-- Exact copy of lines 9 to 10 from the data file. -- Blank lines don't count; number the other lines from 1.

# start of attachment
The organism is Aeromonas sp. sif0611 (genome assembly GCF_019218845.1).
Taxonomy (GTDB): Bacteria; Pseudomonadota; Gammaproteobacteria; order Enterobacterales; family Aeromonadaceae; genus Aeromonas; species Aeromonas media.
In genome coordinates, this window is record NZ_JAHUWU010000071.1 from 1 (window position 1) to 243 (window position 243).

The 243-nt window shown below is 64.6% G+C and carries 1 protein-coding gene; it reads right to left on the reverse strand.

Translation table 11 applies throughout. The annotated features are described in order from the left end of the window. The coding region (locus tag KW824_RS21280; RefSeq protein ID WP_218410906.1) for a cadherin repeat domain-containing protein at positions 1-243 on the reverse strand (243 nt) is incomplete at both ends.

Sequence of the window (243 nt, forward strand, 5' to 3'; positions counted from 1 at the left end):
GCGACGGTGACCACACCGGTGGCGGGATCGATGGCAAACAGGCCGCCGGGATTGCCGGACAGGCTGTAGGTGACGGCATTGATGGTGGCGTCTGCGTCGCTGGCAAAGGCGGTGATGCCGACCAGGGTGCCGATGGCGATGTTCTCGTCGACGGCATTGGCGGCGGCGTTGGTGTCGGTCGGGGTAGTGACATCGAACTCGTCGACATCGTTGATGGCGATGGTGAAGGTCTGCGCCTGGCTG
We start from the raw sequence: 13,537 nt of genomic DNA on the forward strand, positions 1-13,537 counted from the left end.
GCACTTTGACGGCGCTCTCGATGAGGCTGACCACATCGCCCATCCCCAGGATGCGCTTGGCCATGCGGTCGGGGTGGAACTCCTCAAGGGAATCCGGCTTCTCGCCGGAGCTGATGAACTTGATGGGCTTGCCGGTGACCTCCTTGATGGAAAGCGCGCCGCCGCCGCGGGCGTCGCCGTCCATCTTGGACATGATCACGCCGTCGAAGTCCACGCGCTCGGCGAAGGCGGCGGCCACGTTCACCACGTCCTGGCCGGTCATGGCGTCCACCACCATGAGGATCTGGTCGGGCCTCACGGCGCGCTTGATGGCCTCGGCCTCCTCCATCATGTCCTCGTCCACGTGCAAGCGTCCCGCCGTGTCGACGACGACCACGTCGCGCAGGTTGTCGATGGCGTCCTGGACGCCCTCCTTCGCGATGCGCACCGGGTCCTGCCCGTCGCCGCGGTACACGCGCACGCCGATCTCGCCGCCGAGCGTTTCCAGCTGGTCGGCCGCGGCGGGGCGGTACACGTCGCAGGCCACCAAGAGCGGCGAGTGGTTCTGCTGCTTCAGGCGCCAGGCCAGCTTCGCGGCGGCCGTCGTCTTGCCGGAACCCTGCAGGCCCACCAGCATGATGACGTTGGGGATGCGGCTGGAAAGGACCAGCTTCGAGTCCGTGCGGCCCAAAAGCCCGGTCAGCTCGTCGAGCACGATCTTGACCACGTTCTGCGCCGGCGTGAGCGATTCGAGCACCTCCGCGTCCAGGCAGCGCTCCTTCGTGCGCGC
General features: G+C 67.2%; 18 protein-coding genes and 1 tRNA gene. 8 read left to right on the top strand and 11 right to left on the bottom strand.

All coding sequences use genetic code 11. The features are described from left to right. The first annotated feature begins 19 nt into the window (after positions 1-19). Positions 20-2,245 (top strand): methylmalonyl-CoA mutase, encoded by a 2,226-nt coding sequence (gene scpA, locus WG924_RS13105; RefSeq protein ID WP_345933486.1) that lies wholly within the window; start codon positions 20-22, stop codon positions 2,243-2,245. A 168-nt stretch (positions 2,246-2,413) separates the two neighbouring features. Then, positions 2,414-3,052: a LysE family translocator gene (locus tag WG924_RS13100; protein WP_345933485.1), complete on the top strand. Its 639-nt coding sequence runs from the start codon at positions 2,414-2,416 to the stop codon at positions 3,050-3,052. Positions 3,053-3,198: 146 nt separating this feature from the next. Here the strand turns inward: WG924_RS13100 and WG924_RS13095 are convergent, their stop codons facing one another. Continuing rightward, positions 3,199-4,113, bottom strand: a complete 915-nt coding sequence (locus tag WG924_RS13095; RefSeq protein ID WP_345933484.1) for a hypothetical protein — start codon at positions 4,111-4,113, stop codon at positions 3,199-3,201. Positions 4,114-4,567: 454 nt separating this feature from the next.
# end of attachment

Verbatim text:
GCACTTTGACGGCGCTCTCGATGAGGCTGACCACATCGCCCATCCCCAGGATGCGCTTGGCCATGCGGTCGGGGTGGAACTCCTCAAGGGAATCCGGCTTCTCGCCGGAGCTGATGAACTTGATGGGCTTGCCGGTGACCTCCTTGATGGAAAGCGCGCCGCCGCCGCGGGCGTCGCCGTCCATCTTGGACATGATCACGCCGTCGAAGTCCACGCGCTCGGCGAAGGCGGCGGCCACGTTCACCACGTCCTGGCCGGTCATGGCGTCCACCACCATGAGGATCTGGTCGGGCCTCACGGCGCGCTTGATGGCCTCGGCCTCCTCCATCATGTCCTCGTCCACGTGCAAGCGTCCCGCCGTGTCGACGACGACCACGTCGCGCAGGTTGTCGATGGCGTCCTGGACGCCCTCCTTCGCGATGCGCACCGGGTCCTGCCCGTCGCCGCGGTACACGCGCACGCCGATCTCGCCGCCGAGCGTTTCCAGCTGGTCGGCCGCGGCGGGGCGGTACACGTCGCAGGCCACCAAGAGCGGCGAGTGGTTCTGCTGCTTCAGGCGCCAGGCCAGCTTCGCGGCGGCCGTCGTCTTGCCGGAACCCTGCAGGCCCACCAGCATGATGACGTTGGGGATGCGGCTGGAAAGGACCAGCTTCGAGTCCGTGCGGCCCAAAAGCCCGGTCAGCTCGTCGAGCACGATCTTGACCACGTTCTGCGCCGGCGTGAGCGATTCGAGCACCTCCGCGTCCAGGCAGCGCTCCTTCGTGCGCGC
General features: G+C 67.2%; 18 protein-coding genes and 1 tRNA gene. 8 read left to right on the top strand and 11 right to left on the bottom strand.